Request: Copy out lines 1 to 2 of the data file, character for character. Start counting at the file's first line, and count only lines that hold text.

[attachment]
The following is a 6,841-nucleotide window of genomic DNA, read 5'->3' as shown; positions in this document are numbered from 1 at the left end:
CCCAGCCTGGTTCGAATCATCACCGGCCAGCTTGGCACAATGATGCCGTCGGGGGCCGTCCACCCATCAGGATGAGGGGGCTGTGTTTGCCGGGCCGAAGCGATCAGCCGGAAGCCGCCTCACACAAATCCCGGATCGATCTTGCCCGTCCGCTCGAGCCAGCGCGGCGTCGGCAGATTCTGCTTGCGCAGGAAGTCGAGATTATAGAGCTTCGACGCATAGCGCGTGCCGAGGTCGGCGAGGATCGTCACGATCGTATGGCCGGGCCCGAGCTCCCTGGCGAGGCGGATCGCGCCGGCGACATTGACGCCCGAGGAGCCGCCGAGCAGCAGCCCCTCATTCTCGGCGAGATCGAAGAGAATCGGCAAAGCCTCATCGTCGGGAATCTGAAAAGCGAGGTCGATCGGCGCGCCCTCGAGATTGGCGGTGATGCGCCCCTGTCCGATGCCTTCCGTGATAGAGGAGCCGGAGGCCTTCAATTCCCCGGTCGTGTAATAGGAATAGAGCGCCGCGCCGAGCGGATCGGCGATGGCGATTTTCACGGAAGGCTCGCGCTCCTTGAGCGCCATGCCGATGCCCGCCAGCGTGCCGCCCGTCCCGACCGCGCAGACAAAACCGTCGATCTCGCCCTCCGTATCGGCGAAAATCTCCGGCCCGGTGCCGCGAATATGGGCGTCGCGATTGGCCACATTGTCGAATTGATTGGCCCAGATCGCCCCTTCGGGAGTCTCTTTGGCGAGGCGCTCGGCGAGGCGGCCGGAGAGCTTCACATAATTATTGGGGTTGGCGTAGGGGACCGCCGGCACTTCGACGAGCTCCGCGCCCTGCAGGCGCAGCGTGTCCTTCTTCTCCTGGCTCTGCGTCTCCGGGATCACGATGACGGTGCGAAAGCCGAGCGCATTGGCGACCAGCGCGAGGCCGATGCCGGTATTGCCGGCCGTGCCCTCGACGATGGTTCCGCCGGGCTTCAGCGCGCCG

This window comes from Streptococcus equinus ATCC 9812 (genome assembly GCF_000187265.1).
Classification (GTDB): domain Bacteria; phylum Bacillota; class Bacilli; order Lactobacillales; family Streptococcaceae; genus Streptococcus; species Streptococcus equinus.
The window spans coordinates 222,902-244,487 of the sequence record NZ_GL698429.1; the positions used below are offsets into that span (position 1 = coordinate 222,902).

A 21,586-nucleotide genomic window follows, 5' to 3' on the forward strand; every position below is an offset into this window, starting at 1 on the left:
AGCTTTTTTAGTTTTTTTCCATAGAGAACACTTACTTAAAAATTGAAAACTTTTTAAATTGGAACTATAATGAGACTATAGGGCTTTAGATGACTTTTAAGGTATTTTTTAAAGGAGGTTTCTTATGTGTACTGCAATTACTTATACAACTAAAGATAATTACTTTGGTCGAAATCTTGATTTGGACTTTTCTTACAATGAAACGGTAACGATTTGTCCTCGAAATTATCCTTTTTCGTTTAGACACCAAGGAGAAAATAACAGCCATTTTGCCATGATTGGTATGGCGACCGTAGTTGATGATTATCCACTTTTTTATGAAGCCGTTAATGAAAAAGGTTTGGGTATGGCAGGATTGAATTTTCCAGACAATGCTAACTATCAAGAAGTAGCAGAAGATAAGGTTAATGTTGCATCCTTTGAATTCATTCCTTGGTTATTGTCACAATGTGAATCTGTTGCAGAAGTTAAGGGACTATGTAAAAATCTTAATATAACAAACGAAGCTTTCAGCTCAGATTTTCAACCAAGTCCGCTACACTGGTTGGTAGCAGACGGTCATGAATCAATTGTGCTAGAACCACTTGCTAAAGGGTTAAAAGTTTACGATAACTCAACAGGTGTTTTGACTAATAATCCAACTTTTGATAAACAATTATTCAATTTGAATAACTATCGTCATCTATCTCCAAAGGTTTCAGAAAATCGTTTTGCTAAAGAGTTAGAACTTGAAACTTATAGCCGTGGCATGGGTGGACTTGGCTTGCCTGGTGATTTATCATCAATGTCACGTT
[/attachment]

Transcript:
The following is a 6,841-nucleotide window of genomic DNA, read 5'->3' as shown; positions in this document are numbered from 1 at the left end:
CCCAGCCTGGTTCGAATCATCACCGGCCAGCTTGGCACAATGATGCCGTCGGGGGCCGTCCACCCATCAGGATGAGGGGGCTGTGTTTGCCGGGCCGAAGCGATCAGCCGGAAGCCGCCTCACACAAATCCCGGATCGATCTTGCCCGTCCGCTCGAGCCAGCGCGGCGTCGGCAGATTCTGCTTGCGCAGGAAGTCGAGATTATAGAGCTTCGACGCATAGCGCGTGCCGAGGTCGGCGAGGATCGTCACGATCGTATGGCCGGGCCCGAGCTCCCTGGCGAGGCGGATCGCGCCGGCGACATTGACGCCCGAGGAGCCGCCGAGCAGCAGCCCCTCATTCTCGGCGAGATCGAAGAGAATCGGCAAAGCCTCATCGTCGGGAATCTGAAAAGCGAGGTCGATCGGCGCGCCCTCGAGATTGGCGGTGATGCGCCCCTGTCCGATGCCTTCCGTGATAGAGGAGCCGGAGGCCTTCAATTCCCCGGTCGTGTAATAGGAATAGAGCGCCGCGCCGAGCGGATCGGCGATGGCGATTTTCACGGAAGGCTCGCGCTCCTTGAGCGCCATGCCGATGCCCGCCAGCGTGCCGCCCGTCCCGACCGCGCAGACAAAACCGTCGATCTCGCCCTCCGTATCGGCGAAAATCTCCGGCCCGGTGCCGCGAATATGGGCGTCGCGATTGGCCACATTGTCGAATTGATTGGCCCAGATCGCCCCTTCGGGAGTCTCTTTGGCGAGGCGCTCGGCGAGGCGGCCGGAGAGCTTCACATAATTATTGGGGTTGGCGTAGGGGACCGCCGGCACTTCGACGAGCTCCGCGCCCTGCAGGCGCAGCGTGTCCTTCTTCTCCTGGCTCTGCGTCTCCGGGATCACGATGACGGTGCGAAAGCCGAGCGCATTGGCGACCAGCGCGAGGCCGATGCCGGTATTGCCGGCCGTGCCCTCGACGATGGTTCCGCCGGGCTTCAGCGCGCCG